The Giants were clear in that they were not looking for “statement” architecture. They were fond of clean line aesthetic. As they began discussing their goals, the building took shape, responding to their program, the existing diamonds, and their values. There was a goal early on to address the climate. Many academies address the heat with small windows and shading elements on the façade.

Running energy models of the building, it became clear that the orientation of the buildings, the room configuration, and the roof were the driving factor in heat gain. Located just 18 degrees north of the equator, the sun is directly overhead in the heat of the day. The athletic building is oriented along the east-west axis to minimize sun exposure at the façades. The buildings are all narrow, one room deep, to maximize cross ventilation. The fly roof panels, then, serve as the first line of defense from the tropical sun. They shade the entire building, and are lifted up above the building enough to allow breezes to clear the heat build-up.    

The design of the dormitory building takes its inspiration from the many public plazas in cities throughout the Dominican Republic and Latin America. The residential building is two stories, with all residences at the top level.

The classrooms and social spaces are at the ground level. The building’s massing was divided into three wings surrounding a shared courtyard, or plaza. The third side of the plaza is left open to focus on the main game field. The most active of the social spaces were located directly off of the plaza. The plaza, as night falls, becomes the center of activity on the campus.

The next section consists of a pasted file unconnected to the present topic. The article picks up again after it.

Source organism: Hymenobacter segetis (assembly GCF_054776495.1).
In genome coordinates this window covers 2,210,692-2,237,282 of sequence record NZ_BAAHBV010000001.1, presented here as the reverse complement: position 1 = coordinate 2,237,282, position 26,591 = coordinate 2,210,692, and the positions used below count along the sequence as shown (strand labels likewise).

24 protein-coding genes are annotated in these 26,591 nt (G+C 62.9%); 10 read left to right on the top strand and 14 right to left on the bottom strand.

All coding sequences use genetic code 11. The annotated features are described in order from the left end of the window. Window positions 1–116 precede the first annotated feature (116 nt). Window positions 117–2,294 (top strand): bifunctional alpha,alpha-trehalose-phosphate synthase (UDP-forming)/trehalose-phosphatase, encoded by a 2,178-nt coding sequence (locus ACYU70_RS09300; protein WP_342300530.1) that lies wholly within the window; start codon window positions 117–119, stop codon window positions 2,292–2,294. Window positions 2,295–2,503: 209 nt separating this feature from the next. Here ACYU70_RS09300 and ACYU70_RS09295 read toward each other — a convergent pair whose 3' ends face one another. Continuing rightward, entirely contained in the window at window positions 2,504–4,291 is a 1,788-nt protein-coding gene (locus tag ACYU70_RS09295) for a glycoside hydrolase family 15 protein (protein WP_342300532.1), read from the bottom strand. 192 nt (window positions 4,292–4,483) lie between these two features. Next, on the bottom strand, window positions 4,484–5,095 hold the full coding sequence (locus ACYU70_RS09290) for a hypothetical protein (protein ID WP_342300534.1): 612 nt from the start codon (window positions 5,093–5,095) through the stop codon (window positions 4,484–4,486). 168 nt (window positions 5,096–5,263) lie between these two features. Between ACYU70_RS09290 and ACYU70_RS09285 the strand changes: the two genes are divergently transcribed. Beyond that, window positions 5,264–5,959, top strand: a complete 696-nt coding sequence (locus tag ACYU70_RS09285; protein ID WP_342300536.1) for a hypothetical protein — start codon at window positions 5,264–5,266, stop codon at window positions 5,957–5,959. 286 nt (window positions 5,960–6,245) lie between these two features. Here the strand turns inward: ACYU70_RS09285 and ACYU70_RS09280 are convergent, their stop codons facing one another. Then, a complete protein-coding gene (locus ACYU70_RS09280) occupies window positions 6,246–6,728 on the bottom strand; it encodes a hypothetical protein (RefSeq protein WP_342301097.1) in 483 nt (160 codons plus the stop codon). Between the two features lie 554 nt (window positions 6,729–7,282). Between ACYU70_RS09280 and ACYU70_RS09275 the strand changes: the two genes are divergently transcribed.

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Photo: Bruce Damonte



The goal of the courtyard was to mimic a public plaza and to provide just this kind of atmosphere for the players and coaches. All three edges of the courtyard have the highest-density activity. The outdoor lounge was inspired by the palapa establishments which are seen throughout the island. Leaving that wing of the building open at this level also allows for breezes to flow through the courtyard both at night and during the day. The recreation center is equipped with table tennis, football, board games, and a few lounge areas.

The paving of the plaza is “coralina,” a limestone that is ubiquitous in the area and can be found on all of the buildings, streets, and plazas dating back to the Colonial era.

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Photo: Bruce Damonte


The upper level of the residential building can house up to 73 players, eight coaches, and a visiting scout. The open space between the wings of the building has the living quarters for the coaches’ apartment at one end. This allows the coaches to always keep an eye on activity at the plaza. All rooms have a direct view to the baseball diamonds.

The shape and size of the wings were determined by the dorm room sizes, and a desire to allow for light and air at both ends of the rooms. The rooms all have views to the exterior, with views to the fields on one side, and views to the neighboring landscape on the other. High ceilings were a considered design move to facilitate the movement of hot air.

Rooms are configured such that there is a division structurally through the middle, via a partial-height wall. This division provides a bit more intimacy in layout. Though each suite can have as many as eight players, the division cuts that number in half.